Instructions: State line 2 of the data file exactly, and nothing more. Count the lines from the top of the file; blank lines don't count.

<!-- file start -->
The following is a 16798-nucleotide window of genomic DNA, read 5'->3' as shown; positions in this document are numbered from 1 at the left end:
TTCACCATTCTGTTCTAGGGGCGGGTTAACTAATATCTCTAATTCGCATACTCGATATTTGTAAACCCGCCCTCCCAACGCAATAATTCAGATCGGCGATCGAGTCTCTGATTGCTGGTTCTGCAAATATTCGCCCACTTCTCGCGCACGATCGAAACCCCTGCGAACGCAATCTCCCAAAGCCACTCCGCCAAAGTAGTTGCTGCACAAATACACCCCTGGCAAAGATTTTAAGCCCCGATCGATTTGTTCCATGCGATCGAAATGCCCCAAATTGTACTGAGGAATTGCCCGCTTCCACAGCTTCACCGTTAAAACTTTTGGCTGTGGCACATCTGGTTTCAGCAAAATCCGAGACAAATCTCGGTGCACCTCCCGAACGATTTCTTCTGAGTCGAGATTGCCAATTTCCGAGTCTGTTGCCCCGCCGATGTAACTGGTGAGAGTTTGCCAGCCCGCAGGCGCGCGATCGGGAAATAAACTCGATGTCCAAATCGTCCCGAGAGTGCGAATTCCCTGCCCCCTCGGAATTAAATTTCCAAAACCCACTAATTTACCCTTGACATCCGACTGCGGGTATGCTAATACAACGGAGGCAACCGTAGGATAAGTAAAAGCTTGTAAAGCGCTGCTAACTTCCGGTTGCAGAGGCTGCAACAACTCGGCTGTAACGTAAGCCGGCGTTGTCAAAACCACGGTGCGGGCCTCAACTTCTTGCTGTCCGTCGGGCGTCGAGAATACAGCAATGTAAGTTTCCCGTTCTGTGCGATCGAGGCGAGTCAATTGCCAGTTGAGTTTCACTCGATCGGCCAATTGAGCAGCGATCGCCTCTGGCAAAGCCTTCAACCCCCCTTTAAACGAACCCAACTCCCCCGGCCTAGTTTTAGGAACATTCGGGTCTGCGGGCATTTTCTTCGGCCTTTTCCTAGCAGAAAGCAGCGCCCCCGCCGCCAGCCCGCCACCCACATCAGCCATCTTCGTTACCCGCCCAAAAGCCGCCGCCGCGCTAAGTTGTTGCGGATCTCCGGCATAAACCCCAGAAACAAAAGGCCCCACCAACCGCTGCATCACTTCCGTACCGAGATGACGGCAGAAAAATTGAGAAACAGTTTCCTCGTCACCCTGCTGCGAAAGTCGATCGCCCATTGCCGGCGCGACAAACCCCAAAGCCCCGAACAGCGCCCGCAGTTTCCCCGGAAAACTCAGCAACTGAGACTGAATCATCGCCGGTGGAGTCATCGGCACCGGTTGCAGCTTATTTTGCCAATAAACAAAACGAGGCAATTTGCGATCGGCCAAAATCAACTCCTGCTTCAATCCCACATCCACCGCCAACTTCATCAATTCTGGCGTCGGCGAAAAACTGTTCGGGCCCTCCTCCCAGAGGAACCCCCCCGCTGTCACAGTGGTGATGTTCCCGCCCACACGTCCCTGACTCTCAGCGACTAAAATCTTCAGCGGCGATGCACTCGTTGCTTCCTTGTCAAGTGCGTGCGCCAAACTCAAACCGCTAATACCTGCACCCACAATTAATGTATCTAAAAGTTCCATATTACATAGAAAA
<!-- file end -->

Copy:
TTCACCATTCTGTTCTAGGGGCGGGTTAACTAATATCTCTAATTCGCATACTCGATATTTGTAAACCCGCCCTCCCAACGCAATAATTCAGATCGGCGATCGAGTCTCTGATTGCTGGTTCTGCAAATATTCGCCCACTTCTCGCGCACGATCGAAACCCCTGCGAACGCAATCTCCCAAAGCCACTCCGCCAAAGTAGTTGCTGCACAAATACACCCCTGGCAAAGATTTTAAGCCCCGATCGATTTGTTCCATGCGATCGAAATGCCCCAAATTGTACTGAGGAATTGCCCGCTTCCACAGCTTCACCGTTAAAACTTTTGGCTGTGGCACATCTGGTTTCAGCAAAATCCGAGACAAATCTCGGTGCACCTCCCGAACGATTTCTTCTGAGTCGAGATTGCCAATTTCCGAGTCTGTTGCCCCGCCGATGTAACTGGTGAGAGTTTGCCAGCCCGCAGGCGCGCGATCGGGAAATAAACTCGATGTCCAAATCGTCCCGAGAGTGCGAATTCCCTGCCCCCTCGGAATTAAATTTCCAAAACCCACTAATTTACCCTTGACATCCGACTGCGGGTATGCTAATACAACGGAGGCAACCGTAGGATAAGTAAAAGCTTGTAAAGCGCTGCTAACTTCCGGTTGCAGAGGCTGCAACAACTCGGCTGTAACGTAAGCCGGCGTTGTCAAAACCACGGTGCGGGCCTCAACTTCTTGCTGTCCGTCGGGCGTCGAGAATACAGCAATGTAAGTTTCCCGTTCTGTGCGATCGAGGCGAGTCAATTGCCAGTTGAGTTTCACTCGATCGGCCAATTGAGCAGCGATCGCCTCTGGCAAAGCCTTCAACCCCCCTTTAAACGAACCCAACTCCCCCGGCCTAGTTTTAGGAACATTCGGGTCTGCGGGCATTTTCTTCGGCCTTTTCCTAGCAGAAAGCAGCGCCCCCGCCGCCAGCCCGCCACCCACATCAGCCATCTTCGTTACCCGCCCAAAAGCCGCCGCCGCGCTAAGTTGTTGCGGATCTCCGGCATAAACCCCAGAAACAAAAGGCCCCACCAACCGCTGCATCACTTCCGTACCGAGATGACGGCAGAAAAATTGAGAAACAGTTTCCTCGTCACCCTGCTGCGAAAGTCGATCGCCCATTGCCGGCGCGACAAACCCCAAAGCCCCGAACAGCGCCCGCAGTTTCCCCGGAAAACTCAGCAACTGAGACTGAATCATCGCCGGTGGAGTCATCGGCACCGGTTGCAGCTTATTTTGCCAATAAACAAAACGAGGCAATTTGCGATCGGCCAAAATCAACTCCTGCTTCAATCCCACATCCACCGCCAACTTCATCAATTCTGGCGTCGGCGAAAAACTGTTCGGGCCCTCCTCCCAGAGGAACCCCCCCGCTGTCACAGTGGTGATGTTCCCGCCCACACGTCCCTGACTCTCAGCGACTAAAATCTTCAGCGGCGATGCACTCGTTGCTTCCTTGTCAAGTGCGTGCGCCAAACTCAAACCGCTAATACCTGCACCCACAATTAATGTATCTAAAAGTTCCATATTACATAGAAAA